FCA can stop firms dumping liabilities, so why doesn’t it?

Donia O’Loughlin

Earlier this month, the spectre of another £1.5m being added to the Financial Services Compensation Scheme bill was raised when an adviser firm was placed in administration due to liabilities relating to redress claims over advice to invest in Arch Cru funds.

What stuck in the craw for most was that the directors of the firm had bought back the assets and ongoing revenues of the business and launched two new entities, whilst leaving the liabilities to be picked up by others.

Adding to the sense of injustice, the Financial Conduct Authority told me in the wake of the story that it can force individuals to take the liabilities with them when they ‘phoenix’ a firm in this way if they are deemed to be deliberately avoiding their responsibilities.

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Really? If that is the case why didn’t they use the power in this instance, and when would a firm be considered to be deliberately shirking its responsibilities?

Let’s take a step back.

In the case in question, the former directors of Willow IFA, which had forced into administration due to its £1.5bn Arch Cru liabilities and debts including a £23,000 tax bill, bought back the business, ongoing client remuneration and the company’s physical assets for £40,000, but not the liabilities.

The directors, Ian Morris, Peter Holden and Calum Cameron, launched two new FCA-registered firms, My Wealth Management Limited and Dynamic Wealth Limited. Each firm purchased 50 per cent of the assets listed.

Following this I asked the FCA, hypothetically of course, whether if the directors of a failed limited company set up an entirely new company the regulator can force the new entity to take on any liabilities of the existing business as a condition of authorisation?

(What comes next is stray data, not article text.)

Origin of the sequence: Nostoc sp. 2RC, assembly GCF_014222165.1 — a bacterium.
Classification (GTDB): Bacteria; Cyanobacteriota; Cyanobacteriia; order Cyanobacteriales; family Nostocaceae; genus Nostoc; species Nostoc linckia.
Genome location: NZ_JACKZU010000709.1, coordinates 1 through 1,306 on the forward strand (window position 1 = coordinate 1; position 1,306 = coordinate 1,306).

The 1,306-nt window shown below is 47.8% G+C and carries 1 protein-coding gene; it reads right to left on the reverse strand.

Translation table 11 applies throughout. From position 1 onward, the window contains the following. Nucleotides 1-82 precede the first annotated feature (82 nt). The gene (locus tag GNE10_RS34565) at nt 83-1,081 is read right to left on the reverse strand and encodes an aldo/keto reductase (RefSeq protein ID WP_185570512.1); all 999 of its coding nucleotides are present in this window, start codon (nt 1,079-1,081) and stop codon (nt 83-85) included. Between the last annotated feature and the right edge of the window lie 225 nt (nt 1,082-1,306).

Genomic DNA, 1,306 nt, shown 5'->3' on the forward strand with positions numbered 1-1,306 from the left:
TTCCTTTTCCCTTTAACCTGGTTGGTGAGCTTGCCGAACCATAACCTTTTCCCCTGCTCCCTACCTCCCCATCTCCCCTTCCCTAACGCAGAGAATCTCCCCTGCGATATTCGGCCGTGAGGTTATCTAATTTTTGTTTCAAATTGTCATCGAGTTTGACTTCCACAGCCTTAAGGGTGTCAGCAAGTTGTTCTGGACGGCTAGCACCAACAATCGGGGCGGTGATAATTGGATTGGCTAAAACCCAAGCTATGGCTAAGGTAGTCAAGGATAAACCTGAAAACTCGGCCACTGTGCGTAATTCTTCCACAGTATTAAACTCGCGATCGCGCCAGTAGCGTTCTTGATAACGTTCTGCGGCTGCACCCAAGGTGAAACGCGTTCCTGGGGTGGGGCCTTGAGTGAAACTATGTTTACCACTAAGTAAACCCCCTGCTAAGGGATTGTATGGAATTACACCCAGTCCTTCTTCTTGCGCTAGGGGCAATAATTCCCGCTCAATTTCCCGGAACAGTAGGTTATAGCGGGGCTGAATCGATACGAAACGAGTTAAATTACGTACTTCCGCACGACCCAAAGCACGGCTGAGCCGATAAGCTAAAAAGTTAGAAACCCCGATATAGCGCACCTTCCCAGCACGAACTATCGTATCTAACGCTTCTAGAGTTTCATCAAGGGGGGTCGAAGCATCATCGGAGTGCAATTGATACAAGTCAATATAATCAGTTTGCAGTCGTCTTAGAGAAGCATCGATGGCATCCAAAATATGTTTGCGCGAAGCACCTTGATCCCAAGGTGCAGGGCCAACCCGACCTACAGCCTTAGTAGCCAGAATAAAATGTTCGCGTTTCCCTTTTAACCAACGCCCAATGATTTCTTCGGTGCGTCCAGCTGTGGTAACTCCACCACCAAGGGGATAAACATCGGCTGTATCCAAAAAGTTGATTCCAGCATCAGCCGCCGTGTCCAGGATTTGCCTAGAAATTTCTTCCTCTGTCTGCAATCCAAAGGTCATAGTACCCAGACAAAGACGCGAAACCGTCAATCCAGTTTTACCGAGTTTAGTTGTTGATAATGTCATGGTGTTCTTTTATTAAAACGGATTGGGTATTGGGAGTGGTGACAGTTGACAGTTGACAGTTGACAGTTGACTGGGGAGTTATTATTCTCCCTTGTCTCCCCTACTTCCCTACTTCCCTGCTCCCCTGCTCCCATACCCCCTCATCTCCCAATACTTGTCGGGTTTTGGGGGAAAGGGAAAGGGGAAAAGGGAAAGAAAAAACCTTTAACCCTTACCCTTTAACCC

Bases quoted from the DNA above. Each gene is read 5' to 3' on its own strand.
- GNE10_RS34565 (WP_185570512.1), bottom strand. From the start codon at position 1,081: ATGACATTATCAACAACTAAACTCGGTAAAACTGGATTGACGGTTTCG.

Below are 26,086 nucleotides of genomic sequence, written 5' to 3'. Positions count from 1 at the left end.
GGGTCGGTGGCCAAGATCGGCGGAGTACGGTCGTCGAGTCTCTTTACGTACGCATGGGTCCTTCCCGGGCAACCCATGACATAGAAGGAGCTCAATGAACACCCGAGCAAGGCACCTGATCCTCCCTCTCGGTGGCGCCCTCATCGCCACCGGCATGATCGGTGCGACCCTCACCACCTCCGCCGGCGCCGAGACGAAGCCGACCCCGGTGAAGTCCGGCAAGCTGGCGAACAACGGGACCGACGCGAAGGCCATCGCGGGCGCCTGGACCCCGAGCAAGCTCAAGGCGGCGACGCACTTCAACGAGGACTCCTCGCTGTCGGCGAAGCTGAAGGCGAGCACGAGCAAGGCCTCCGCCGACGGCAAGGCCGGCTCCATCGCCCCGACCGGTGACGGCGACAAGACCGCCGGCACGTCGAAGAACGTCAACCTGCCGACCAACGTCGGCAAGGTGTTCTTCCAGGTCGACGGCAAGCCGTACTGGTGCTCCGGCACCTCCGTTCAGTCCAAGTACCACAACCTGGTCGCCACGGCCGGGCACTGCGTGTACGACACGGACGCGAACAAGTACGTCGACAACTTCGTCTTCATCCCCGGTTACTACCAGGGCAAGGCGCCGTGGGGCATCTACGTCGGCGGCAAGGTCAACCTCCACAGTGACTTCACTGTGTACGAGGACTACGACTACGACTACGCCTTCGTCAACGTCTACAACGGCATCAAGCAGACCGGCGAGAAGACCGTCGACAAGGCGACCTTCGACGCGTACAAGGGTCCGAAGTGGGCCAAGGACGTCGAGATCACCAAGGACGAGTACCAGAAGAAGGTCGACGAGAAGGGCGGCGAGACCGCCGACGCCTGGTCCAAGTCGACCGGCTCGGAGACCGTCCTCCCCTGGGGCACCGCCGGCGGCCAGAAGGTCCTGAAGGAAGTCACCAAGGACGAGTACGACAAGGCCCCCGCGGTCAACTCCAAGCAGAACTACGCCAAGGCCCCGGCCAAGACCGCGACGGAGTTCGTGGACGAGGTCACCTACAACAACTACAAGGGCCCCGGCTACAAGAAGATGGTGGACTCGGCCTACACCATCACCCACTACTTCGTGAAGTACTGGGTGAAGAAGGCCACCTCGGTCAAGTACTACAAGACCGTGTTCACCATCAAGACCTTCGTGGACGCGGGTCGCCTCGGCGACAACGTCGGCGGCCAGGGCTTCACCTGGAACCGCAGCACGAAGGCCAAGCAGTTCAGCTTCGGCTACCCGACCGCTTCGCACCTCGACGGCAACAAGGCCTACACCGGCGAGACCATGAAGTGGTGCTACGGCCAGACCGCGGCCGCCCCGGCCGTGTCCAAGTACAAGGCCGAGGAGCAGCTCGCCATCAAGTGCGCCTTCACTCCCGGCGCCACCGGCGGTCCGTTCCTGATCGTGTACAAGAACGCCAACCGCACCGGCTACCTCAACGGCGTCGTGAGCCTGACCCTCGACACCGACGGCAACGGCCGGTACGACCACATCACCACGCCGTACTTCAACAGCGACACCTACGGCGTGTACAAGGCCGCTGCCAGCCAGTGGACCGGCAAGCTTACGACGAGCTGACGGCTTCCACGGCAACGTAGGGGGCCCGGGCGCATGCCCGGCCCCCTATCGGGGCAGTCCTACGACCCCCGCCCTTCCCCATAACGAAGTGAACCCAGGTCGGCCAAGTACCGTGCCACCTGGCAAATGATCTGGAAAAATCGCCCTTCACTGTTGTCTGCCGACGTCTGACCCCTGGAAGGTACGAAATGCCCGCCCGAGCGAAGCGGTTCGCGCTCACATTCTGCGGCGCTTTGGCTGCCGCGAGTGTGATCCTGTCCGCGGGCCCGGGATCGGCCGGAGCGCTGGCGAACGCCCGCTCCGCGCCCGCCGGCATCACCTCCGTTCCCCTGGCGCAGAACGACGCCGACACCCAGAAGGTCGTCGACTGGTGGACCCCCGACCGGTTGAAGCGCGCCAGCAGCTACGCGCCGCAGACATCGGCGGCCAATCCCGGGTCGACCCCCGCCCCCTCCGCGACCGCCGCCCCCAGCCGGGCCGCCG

The response came that while the regulator could not force a new limited company to take a particular course of action, if it was concerned that individuals were deliberately avoiding their responsibilities to their former clients it could indeed make authorisation contingent on action being taken to look after those clients.

Such actions could included a deed poll or similar agreement to force liabilities to clients to be transferred to the new company, it clarified.

Interestingly, the previous regulator did try to enforce just such a transfer on a firm using a standardised deed poll, but it was defeated in court as the terminology used in the construction of the deed poll was described as “susceptible to argument”.

The case was highlighted in a Complaints Commissioner ruling which stated that the Financial Services Authority was not responsible for a complainant’s losses of £243,000 following the regulator’s failure to effectively transfer liabilities to a ‘phoenixed’ company after a regulated firm fell into administration.

I took legal opinion from Robert Morfee, partner of Bristol-based law firm Clarke Wilmott, who told me that it is “quite possible” the FCA could disallow someone from starting a new business unless they agree to pick up the liabilities of the old one.